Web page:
Wednesday, 18 May 2005

Cue Card Libertarianism -- Bureaucracy

Big Government’s field army. “It is impossible to have big government without a massive and parasitic bureaucracy… generally staffed by envious little demagogues who have traded their own freedom and self-worth for a meaningless but overpaid job and the mirage of lifetime security.” (‘John Galt,’ Dreams Come Due.)

Having given up on trying to be useful and productive themselves, bureaucrats seek power over those who are useful and productive – those of whom they rely to create the wealth from which their salaries are extracted – and constantly to expand that power by devising ever more regulations. The natural tendency of bureaucracy is to enlarge itself as it strives continuously to justify its existence. A libertarian bureaucracy would be as large as required to enable government to perform its proper functions – i.e. not very large at all – and it would be prevented constitutionally from becoming any larger. Deprived of its appeal for power-lusters, it would not attract the psychological deficients who are drawn to it now.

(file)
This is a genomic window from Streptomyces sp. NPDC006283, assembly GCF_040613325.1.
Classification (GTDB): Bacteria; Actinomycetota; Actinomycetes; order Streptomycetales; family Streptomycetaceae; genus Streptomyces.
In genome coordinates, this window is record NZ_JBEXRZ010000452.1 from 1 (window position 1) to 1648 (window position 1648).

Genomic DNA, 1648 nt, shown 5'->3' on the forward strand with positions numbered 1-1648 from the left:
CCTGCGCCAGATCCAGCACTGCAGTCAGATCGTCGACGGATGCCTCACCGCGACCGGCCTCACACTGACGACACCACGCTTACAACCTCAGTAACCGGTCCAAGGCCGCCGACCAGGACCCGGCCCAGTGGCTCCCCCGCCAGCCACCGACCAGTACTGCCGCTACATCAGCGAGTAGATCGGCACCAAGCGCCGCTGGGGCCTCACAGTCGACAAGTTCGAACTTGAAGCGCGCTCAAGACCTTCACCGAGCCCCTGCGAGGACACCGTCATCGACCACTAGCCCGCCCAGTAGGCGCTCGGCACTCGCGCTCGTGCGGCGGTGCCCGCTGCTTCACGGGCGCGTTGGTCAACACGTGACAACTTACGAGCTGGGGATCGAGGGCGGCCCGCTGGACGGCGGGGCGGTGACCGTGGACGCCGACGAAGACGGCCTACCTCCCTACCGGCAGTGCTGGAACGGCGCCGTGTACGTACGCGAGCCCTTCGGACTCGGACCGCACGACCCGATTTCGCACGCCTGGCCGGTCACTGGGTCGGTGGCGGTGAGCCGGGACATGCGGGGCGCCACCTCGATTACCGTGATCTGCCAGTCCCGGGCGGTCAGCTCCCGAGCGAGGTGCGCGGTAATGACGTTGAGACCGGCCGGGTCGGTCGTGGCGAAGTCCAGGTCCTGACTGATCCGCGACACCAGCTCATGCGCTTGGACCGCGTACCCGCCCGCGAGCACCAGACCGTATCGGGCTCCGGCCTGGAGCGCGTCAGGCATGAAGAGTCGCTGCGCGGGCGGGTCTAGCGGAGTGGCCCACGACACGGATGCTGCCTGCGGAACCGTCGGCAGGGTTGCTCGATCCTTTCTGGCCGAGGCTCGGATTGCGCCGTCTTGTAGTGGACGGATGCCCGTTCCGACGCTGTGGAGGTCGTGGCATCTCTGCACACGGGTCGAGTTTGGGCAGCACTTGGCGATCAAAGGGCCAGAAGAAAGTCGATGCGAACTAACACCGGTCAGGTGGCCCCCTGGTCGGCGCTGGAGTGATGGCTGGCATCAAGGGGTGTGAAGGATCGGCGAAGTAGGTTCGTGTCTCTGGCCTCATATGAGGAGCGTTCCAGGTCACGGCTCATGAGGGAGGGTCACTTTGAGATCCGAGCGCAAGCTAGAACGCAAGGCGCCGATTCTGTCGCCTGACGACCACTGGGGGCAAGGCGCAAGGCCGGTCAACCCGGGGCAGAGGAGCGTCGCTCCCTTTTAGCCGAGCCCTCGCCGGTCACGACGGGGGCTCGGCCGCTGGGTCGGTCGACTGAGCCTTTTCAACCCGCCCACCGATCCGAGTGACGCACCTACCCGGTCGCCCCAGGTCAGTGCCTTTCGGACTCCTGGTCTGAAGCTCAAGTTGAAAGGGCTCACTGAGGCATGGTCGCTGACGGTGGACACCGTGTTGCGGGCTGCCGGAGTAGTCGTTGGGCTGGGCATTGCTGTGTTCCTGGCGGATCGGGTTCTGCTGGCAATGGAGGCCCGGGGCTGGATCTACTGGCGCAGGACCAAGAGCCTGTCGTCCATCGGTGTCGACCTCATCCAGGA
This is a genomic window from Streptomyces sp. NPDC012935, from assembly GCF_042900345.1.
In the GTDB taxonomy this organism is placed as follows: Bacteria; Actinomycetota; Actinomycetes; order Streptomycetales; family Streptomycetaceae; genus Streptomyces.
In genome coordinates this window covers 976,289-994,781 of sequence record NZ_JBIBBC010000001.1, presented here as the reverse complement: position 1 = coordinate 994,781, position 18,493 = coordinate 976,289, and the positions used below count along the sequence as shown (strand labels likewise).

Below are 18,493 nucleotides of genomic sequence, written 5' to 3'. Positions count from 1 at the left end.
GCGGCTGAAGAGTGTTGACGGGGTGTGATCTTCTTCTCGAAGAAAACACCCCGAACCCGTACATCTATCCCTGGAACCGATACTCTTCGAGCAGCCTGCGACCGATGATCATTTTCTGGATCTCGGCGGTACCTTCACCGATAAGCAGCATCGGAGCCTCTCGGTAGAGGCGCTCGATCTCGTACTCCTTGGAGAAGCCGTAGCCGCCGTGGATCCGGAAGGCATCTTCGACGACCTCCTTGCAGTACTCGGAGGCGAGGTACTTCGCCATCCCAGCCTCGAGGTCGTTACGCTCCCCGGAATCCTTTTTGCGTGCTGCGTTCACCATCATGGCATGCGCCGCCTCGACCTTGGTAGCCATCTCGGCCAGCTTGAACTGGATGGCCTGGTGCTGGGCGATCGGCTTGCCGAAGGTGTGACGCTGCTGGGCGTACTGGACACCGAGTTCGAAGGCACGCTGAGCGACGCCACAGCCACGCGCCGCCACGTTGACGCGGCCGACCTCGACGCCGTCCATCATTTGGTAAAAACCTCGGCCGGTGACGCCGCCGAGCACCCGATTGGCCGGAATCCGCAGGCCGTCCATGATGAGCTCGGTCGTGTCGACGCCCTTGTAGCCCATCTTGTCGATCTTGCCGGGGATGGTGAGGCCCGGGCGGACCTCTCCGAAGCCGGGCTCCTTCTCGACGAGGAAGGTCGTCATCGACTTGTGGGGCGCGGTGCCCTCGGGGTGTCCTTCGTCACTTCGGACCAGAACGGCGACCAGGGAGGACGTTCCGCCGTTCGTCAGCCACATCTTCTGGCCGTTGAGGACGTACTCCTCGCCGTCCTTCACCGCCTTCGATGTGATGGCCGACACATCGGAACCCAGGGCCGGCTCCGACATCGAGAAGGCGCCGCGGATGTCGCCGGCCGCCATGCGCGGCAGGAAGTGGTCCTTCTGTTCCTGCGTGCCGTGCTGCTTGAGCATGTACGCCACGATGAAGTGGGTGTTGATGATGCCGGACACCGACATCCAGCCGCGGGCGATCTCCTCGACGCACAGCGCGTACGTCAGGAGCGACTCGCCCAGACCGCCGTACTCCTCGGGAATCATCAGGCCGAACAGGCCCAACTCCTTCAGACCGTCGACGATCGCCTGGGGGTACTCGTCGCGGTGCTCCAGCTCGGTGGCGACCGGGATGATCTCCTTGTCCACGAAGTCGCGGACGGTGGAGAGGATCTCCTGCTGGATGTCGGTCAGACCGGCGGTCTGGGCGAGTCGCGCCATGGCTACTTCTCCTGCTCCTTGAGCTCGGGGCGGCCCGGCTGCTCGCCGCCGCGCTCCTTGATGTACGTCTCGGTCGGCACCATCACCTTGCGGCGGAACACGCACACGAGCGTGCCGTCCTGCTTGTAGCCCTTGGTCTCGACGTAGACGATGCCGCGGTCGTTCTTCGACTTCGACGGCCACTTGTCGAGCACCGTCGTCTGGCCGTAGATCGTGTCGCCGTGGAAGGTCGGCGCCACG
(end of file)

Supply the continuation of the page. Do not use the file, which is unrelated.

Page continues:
For more reading on this subject, try Ludwig von Mises's classic book Bureaucracy, now online here.

This is part of a continuing series explaining the concepts and terms used by libertarians, originally published in The Free Radical in 1993. The 'Introduction' to the series is here. Tomorrow, 'Capitalism,' appropriate on a day in which thieves distribute the fruits of capital.

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